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The Broken, Never Fixed Department of Player Safety

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The NHL did not suspend one player before this week, when they suspended two players. One was for fighting. There should have been more suspensions already.

Chris Pronger: well known to DoPS and a victim of a concussion
Chris Pronger: well known to DoPS and a victim of a concussion
Jim McIsaac

March 8, 2011. That was the day that they NHL (allegedly) got serious on concussions. That was the day that a play so unnerving happened that they realized they had to act once the Board of Governors meetings happened. Allegedly. They said. They instituted the biggest joke in the NHL since started fining players a pittance for their misdeeds. They instituted The Quiet Room. Later that year, they announced that Brendan Shanahan would be taking over Colin Campbell's job and would be creating a new department called the Department of Player Safety. There was a new blindside rule (Rule 48). The NHL was acting like they gave a damn about player safety and they did...for 10 minutes.

Those 10 minutes were glorious. Shanahan went out and suspended guys for long periods of time because their actions were illegal and put fellow players safety at risk. And then James Wisniewski was suspended for 8 games after committing a headshot. The suspension was much debated because Wisniewski was a newly signed player to a big contract and Shanahan still suspended him for a long time. That was the last long suspension. The complaints won out. General Managers, who were initially supportive of Shanahan turned on him as soon as they saw how tough he would be to change the NHL for the better. And now the NHL may be worse off than before.

Let's break for a moment and talk about concussions a bit. This, from fellow editor Travis Hrubeniuk, explains them well.

So a concussion is the rapid acceleration and deceleration of the brain. Rotation can also be a factor. The symptoms of a concussion can take a while to show up. Symptoms like headaches, sensitivity to light and sound, difficulty concentrating etc. may not show up the night of the hit. They may not show up the next day. That does not mean that a concussion never happened, it just means that the symptoms arrived slowly or were not self-reported quickly because the player thought they had "just a headache". Therein lies the problem with the medical side of the problem. Therein lies the side that is harder to change.

Back to the newly formed Department of Player Safety (DoPS). As quickly as they tried to change the culture of the NHL, the GMs decided to kick up a fuss and not let them do their job. DoPS power was stripped. Once again, the GMs were controlling the players' safety and the usual s***-show that is the NHL suspension model resumed. This time, there was no system overhaul to save them, no white knight to coronate before he presided over one suspension. Shanahan became the fall guy after he tried to do his job. His hands were tied and he could not do what it initially looked like he wanted to do. No one will ever know Shanahan's master plan.

Shanahan resigned. He is now the President of the Toronto Maple Leafs, evaluating stuff. Stephane Quintal is now the head of DoPS. There is still the perverse nature of the NHL to believe that an aggressor needs to have a prior record to be suspended. The disconnect in the logic is amazing because to get a prior record, someone has to suspend the player in the first place. But they cannot suspend a player with no prior record. Make sense? Nope, because the logic is you have to be suspended once to get suspended again, but you cannot be suspended if you have not been suspended before. At least, it seems that way. I think. It hurts my brain to try and figure this out.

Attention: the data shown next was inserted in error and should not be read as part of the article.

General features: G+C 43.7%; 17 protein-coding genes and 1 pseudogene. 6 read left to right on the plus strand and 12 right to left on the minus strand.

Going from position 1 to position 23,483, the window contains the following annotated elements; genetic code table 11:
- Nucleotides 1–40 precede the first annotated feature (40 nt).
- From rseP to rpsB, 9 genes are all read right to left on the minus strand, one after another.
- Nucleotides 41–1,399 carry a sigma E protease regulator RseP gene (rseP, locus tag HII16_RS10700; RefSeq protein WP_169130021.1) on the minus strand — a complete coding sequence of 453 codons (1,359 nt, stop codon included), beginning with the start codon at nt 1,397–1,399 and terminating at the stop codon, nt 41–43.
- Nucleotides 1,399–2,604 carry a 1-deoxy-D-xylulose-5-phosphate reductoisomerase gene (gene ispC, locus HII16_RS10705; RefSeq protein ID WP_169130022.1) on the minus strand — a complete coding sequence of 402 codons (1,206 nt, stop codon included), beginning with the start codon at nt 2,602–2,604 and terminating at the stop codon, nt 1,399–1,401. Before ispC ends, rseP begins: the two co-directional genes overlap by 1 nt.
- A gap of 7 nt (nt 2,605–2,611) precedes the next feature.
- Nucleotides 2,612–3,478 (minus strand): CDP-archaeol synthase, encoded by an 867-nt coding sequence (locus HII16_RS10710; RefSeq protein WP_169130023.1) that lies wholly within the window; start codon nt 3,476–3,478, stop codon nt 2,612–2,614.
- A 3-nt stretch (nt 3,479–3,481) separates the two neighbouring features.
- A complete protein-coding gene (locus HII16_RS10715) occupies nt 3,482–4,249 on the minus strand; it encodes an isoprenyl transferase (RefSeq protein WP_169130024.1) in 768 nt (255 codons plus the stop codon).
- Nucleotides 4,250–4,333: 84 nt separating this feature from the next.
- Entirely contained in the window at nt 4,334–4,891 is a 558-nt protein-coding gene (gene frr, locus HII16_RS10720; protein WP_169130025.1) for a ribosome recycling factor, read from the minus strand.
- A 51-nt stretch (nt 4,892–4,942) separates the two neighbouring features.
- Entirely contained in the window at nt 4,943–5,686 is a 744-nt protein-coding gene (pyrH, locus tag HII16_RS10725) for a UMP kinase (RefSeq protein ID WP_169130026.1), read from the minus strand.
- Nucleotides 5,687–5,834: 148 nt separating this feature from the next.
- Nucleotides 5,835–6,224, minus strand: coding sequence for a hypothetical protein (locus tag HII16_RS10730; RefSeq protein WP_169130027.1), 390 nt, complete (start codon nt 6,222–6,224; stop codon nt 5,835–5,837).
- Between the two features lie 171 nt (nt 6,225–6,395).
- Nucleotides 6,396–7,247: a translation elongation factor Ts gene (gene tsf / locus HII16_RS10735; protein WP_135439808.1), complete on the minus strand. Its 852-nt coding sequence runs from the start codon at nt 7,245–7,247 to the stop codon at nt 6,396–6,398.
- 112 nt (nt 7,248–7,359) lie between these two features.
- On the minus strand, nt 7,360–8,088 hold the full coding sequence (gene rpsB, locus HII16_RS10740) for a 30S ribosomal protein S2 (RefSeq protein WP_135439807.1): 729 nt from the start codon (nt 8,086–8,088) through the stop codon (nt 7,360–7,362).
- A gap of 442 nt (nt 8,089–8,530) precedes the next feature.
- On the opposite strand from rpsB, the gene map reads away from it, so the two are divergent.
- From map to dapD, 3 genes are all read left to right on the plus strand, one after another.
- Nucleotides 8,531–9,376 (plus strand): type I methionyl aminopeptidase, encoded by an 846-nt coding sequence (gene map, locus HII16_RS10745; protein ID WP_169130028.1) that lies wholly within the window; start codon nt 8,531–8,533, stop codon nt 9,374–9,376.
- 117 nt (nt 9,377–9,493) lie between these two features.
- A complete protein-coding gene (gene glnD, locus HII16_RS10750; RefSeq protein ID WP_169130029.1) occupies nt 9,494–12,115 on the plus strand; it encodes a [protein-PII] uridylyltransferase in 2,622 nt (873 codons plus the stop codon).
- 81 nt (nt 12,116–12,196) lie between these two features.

The thing is, the NHL has the power to change the culture that it presides over. The NHL has the power to suspend hits from behind, hits to the head, and late hits really tightly. They can adopt a zero tolerance for these hits and cut them out of the game fast. 5 games for the first offence; 10 games for the second; 20 games for the third. Really tough penalties that hurt both the team and the player. It won't happen because it would mean doing something about the problem. One can dream though.

The other institutional change that needs to happen is with concussions. Like I said earlier, concussion symptoms can take a while to manifest. NHL teams value each game and the two points that come with them. They may be the worst people to manage the players' health in a game. The concussion protocol is soft. The Quiet Room is a mandatory 15 minute break to see if the player is showing signs of a concussion. If he is not, he is allowed to return to the game. Never mind that symptoms can show up a day or more later. The NHL can implement a rule that deems any hit to the head means the player is done for the game and that an independent neurologist has to evaluate them before they are cleared to play again. Harsh, but concussions are not forgiving creatures.

The NHL once had an opportunity to change their ways. Instead, they chose to listen to crying GMs and decided that appeasing the masses was more important than protecting players' long-term health. This decision could one day backfire. Until then, everyone can watch with their eyes peeled, hoping to not see another suspension worthy hit pass without a suspension and another player leave the game a shell of who they once were because of concussions.